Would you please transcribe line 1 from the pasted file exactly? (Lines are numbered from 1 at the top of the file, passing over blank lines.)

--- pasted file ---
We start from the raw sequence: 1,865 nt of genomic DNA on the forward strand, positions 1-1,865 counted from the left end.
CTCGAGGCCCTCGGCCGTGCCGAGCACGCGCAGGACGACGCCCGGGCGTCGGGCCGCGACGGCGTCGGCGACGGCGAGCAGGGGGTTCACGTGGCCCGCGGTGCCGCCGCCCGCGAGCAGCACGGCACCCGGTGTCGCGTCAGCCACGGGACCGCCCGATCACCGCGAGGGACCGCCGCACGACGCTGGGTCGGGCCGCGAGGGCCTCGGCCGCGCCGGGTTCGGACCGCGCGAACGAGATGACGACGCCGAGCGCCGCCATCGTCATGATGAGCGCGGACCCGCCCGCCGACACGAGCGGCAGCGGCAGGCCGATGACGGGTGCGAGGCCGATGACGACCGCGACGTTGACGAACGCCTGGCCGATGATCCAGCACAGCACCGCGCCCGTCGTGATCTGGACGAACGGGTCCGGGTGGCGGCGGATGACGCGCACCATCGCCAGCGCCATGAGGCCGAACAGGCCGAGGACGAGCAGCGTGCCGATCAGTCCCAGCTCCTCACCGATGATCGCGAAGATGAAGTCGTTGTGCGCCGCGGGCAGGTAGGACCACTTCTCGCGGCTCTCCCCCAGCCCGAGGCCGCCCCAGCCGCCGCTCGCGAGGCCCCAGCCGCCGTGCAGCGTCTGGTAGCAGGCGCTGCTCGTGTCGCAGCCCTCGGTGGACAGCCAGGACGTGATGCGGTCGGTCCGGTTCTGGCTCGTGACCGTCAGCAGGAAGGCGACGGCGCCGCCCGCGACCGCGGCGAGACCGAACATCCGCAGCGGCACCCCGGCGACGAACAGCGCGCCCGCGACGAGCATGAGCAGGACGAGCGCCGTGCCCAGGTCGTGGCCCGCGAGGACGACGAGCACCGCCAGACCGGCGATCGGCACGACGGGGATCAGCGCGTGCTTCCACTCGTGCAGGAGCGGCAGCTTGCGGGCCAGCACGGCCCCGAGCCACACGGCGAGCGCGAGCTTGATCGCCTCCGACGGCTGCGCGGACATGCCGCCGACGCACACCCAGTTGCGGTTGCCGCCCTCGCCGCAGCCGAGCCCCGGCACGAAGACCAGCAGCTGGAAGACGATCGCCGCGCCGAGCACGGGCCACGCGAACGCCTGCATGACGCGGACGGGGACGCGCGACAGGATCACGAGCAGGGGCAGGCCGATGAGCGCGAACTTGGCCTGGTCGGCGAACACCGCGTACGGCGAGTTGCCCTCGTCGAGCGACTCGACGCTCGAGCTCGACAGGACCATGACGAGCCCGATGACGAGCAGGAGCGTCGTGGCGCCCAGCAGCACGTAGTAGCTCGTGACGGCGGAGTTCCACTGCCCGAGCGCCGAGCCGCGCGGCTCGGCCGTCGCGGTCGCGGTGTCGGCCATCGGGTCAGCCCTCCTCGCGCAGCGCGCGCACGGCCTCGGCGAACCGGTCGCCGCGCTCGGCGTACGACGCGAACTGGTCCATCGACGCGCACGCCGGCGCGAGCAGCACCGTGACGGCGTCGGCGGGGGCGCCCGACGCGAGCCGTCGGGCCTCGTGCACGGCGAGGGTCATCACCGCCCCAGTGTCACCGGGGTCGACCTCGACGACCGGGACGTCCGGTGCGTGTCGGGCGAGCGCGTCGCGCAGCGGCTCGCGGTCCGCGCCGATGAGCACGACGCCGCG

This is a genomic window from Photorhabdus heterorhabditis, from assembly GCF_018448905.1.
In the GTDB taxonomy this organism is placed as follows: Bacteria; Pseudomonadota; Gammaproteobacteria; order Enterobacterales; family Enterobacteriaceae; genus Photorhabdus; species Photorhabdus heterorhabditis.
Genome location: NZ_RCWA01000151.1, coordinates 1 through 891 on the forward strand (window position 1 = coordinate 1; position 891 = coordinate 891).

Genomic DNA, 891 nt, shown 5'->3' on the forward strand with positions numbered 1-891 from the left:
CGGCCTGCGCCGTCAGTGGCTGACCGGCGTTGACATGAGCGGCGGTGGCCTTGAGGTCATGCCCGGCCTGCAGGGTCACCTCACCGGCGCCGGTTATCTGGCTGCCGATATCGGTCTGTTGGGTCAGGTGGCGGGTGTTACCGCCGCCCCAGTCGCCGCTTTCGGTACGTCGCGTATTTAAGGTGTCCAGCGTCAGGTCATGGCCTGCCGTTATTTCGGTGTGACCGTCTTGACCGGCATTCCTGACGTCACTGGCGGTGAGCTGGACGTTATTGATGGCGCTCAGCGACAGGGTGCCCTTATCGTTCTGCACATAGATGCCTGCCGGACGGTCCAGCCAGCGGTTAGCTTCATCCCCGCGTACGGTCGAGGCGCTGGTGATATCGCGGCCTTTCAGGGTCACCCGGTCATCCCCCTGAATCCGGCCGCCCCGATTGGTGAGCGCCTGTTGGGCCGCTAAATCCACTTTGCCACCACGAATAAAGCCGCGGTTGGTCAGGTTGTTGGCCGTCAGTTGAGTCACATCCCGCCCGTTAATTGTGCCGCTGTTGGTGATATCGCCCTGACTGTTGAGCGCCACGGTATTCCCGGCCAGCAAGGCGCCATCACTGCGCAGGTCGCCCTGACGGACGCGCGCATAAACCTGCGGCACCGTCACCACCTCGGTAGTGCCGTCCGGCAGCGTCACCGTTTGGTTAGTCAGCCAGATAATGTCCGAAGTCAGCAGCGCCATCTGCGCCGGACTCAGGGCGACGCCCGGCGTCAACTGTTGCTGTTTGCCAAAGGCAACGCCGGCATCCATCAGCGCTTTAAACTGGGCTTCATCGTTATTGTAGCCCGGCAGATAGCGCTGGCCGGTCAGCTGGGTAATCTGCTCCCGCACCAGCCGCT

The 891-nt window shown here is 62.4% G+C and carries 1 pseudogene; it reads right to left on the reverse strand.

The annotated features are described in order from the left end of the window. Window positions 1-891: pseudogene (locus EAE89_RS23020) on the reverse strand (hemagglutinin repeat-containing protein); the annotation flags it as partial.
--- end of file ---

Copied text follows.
We start from the raw sequence: 1,865 nt of genomic DNA on the forward strand, positions 1-1,865 counted from the left end.